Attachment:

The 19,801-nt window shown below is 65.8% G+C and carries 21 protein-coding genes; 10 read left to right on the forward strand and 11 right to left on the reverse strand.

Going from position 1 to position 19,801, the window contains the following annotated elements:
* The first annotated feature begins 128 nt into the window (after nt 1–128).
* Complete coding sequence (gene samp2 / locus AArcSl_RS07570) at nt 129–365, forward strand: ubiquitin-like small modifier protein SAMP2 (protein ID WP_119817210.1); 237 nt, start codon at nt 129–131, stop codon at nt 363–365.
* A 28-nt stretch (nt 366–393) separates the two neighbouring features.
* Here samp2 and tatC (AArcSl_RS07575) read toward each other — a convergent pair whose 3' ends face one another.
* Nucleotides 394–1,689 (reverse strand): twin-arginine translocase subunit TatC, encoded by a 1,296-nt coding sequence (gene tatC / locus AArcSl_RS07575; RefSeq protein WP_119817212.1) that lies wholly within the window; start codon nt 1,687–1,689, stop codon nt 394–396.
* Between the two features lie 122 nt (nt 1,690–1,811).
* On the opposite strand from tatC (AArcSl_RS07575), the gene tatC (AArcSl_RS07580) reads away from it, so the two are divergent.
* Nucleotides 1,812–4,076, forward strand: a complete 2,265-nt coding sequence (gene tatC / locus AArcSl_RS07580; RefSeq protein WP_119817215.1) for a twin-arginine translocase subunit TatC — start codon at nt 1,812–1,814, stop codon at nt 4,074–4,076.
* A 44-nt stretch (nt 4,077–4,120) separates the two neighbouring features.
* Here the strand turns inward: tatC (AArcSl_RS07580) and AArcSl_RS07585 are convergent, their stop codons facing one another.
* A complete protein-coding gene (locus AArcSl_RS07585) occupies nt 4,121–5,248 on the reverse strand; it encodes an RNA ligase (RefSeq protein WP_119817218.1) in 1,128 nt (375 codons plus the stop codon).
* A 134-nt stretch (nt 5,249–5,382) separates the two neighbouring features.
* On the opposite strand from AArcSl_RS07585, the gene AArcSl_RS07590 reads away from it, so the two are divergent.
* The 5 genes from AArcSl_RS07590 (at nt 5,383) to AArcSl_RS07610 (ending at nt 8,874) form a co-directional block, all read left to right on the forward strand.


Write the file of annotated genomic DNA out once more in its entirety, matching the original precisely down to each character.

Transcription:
The 19,801-nt window shown below is 65.8% G+C and carries 21 protein-coding genes; 10 read left to right on the forward strand and 11 right to left on the reverse strand.

Going from position 1 to position 19,801, the window contains the following annotated elements:
* The first annotated feature begins 128 nt into the window (after nt 1–128).
* Complete coding sequence (gene samp2 / locus AArcSl_RS07570) at nt 129–365, forward strand: ubiquitin-like small modifier protein SAMP2 (protein ID WP_119817210.1); 237 nt, start codon at nt 129–131, stop codon at nt 363–365.
* A 28-nt stretch (nt 366–393) separates the two neighbouring features.
* Here samp2 and tatC (AArcSl_RS07575) read toward each other — a convergent pair whose 3' ends face one another.
* Nucleotides 394–1,689 (reverse strand): twin-arginine translocase subunit TatC, encoded by a 1,296-nt coding sequence (gene tatC / locus AArcSl_RS07575; RefSeq protein WP_119817212.1) that lies wholly within the window; start codon nt 1,687–1,689, stop codon nt 394–396.
* Between the two features lie 122 nt (nt 1,690–1,811).
* On the opposite strand from tatC (AArcSl_RS07575), the gene tatC (AArcSl_RS07580) reads away from it, so the two are divergent.
* Nucleotides 1,812–4,076, forward strand: a complete 2,265-nt coding sequence (gene tatC / locus AArcSl_RS07580; RefSeq protein WP_119817215.1) for a twin-arginine translocase subunit TatC — start codon at nt 1,812–1,814, stop codon at nt 4,074–4,076.
* A 44-nt stretch (nt 4,077–4,120) separates the two neighbouring features.
* Here the strand turns inward: tatC (AArcSl_RS07580) and AArcSl_RS07585 are convergent, their stop codons facing one another.
* A complete protein-coding gene (locus AArcSl_RS07585) occupies nt 4,121–5,248 on the reverse strand; it encodes an RNA ligase (RefSeq protein WP_119817218.1) in 1,128 nt (375 codons plus the stop codon).
* A 134-nt stretch (nt 5,249–5,382) separates the two neighbouring features.
* On the opposite strand from AArcSl_RS07585, the gene AArcSl_RS07590 reads away from it, so the two are divergent.
* The 5 genes from AArcSl_RS07590 (at nt 5,383) to AArcSl_RS07610 (ending at nt 8,874) form a co-directional block, all read left to right on the forward strand.